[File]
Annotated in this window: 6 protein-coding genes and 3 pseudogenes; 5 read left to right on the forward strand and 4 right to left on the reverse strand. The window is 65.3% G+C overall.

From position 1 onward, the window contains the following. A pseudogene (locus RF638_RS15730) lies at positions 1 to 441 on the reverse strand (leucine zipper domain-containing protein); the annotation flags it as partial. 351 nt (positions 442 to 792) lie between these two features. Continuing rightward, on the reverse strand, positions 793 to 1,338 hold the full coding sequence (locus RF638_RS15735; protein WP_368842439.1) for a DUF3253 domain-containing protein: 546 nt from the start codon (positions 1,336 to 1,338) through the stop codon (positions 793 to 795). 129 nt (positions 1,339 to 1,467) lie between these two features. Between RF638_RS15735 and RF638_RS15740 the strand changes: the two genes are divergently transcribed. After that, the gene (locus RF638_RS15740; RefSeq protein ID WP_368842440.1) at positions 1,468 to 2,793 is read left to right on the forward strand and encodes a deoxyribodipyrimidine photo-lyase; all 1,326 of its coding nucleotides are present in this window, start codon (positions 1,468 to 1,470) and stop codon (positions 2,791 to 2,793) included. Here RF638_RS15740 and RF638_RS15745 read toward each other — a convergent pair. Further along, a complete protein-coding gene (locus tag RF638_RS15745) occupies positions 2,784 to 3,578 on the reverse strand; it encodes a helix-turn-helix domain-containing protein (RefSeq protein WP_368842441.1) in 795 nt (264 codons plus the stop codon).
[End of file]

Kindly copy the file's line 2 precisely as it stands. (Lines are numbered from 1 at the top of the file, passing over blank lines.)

From position 1 onward, the window contains the following. A pseudogene (locus RF638_RS15730) lies at positions 1 to 441 on the reverse strand (leucine zipper domain-containing protein); the annotation flags it as partial. 351 nt (positions 442 to 792) lie between these two features. Continuing rightward, on the reverse strand, positions 793 to 1,338 hold the full coding sequence (locus RF638_RS15735; protein WP_368842439.1) for a DUF3253 domain-containing protein: 546 nt from the start codon (positions 1,336 to 1,338) through the stop codon (positions 793 to 795). 129 nt (positions 1,339 to 1,467) lie between these two features. Between RF638_RS15735 and RF638_RS15740 the strand changes: the two genes are divergently transcribed. After that, the gene (locus RF638_RS15740; RefSeq protein ID WP_368842440.1) at positions 1,468 to 2,793 is read left to right on the forward strand and encodes a deoxyribodipyrimidine photo-lyase; all 1,326 of its coding nucleotides are present in this window, start codon (positions 1,468 to 1,470) and stop codon (positions 2,791 to 2,793) included. Here RF638_RS15740 and RF638_RS15745 read toward each other — a convergent pair. Further along, a complete protein-coding gene (locus tag RF638_RS15745) occupies positions 2,784 to 3,578 on the reverse strand; it encodes a helix-turn-helix domain-containing protein (RefSeq protein WP_368842441.1) in 795 nt (264 codons plus the stop codon).